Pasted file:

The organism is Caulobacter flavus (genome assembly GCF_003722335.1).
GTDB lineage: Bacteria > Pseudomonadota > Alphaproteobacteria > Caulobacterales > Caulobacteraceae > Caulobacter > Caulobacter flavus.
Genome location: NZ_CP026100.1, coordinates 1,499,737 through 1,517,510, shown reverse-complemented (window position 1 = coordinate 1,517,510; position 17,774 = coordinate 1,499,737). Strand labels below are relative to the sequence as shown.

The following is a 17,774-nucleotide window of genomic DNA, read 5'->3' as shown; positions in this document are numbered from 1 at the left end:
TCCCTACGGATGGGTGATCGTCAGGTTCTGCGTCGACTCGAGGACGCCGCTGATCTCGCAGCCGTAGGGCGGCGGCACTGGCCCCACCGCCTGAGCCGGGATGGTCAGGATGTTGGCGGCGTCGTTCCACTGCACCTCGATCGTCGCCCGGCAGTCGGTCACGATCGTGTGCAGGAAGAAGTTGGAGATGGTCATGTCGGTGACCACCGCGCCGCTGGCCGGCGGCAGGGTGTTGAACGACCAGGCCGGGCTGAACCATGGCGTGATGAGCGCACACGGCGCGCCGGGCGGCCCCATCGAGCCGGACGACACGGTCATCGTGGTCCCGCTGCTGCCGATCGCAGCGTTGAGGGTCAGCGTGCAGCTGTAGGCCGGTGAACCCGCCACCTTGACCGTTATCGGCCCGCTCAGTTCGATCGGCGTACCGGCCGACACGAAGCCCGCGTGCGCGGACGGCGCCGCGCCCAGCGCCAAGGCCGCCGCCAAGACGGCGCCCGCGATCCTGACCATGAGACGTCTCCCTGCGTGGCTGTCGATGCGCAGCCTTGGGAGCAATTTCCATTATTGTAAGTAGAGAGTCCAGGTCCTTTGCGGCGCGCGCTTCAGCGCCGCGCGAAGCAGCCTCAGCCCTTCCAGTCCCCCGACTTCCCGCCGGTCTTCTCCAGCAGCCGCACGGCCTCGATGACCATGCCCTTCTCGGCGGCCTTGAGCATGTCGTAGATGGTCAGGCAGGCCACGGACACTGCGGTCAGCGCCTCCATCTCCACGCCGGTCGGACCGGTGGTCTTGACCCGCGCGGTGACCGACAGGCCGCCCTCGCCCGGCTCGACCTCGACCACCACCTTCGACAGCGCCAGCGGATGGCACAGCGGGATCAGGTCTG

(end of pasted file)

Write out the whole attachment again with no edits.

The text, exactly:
The organism is Caulobacter flavus (genome assembly GCF_003722335.1).
GTDB lineage: Bacteria > Pseudomonadota > Alphaproteobacteria > Caulobacterales > Caulobacteraceae > Caulobacter > Caulobacter flavus.
Genome location: NZ_CP026100.1, coordinates 1,499,737 through 1,517,510, shown reverse-complemented (window position 1 = coordinate 1,517,510; position 17,774 = coordinate 1,499,737). Strand labels below are relative to the sequence as shown.

The following is a 17,774-nucleotide window of genomic DNA, read 5'->3' as shown; positions in this document are numbered from 1 at the left end:
TCCCTACGGATGGGTGATCGTCAGGTTCTGCGTCGACTCGAGGACGCCGCTGATCTCGCAGCCGTAGGGCGGCGGCACTGGCCCCACCGCCTGAGCCGGGATGGTCAGGATGTTGGCGGCGTCGTTCCACTGCACCTCGATCGTCGCCCGGCAGTCGGTCACGATCGTGTGCAGGAAGAAGTTGGAGATGGTCATGTCGGTGACCACCGCGCCGCTGGCCGGCGGCAGGGTGTTGAACGACCAGGCCGGGCTGAACCATGGCGTGATGAGCGCACACGGCGCGCCGGGCGGCCCCATCGAGCCGGACGACACGGTCATCGTGGTCCCGCTGCTGCCGATCGCAGCGTTGAGGGTCAGCGTGCAGCTGTAGGCCGGTGAACCCGCCACCTTGACCGTTATCGGCCCGCTCAGTTCGATCGGCGTACCGGCCGACACGAAGCCCGCGTGCGCGGACGGCGCCGCGCCCAGCGCCAAGGCCGCCGCCAAGACGGCGCCCGCGATCCTGACCATGAGACGTCTCCCTGCGTGGCTGTCGATGCGCAGCCTTGGGAGCAATTTCCATTATTGTAAGTAGAGAGTCCAGGTCCTTTGCGGCGCGCGCTTCAGCGCCGCGCGAAGCAGCCTCAGCCCTTCCAGTCCCCCGACTTCCCGCCGGTCTTCTCCAGCAGCCGCACGGCCTCGATGACCATGCCCTTCTCGGCGGCCTTGAGCATGTCGTAGATGGTCAGGCAGGCCACGGACACTGCGGTCAGCGCCTCCATCTCCACGCCGGTCGGACCGGTGGTCTTGACCCGCGCGGTGACCGACAGGCCGCCCTCGCCCGGCTCGACCTCGACCACCACCTTCGACAGCGCCAGCGGATGGCACAGCGGGATCAGGTCTG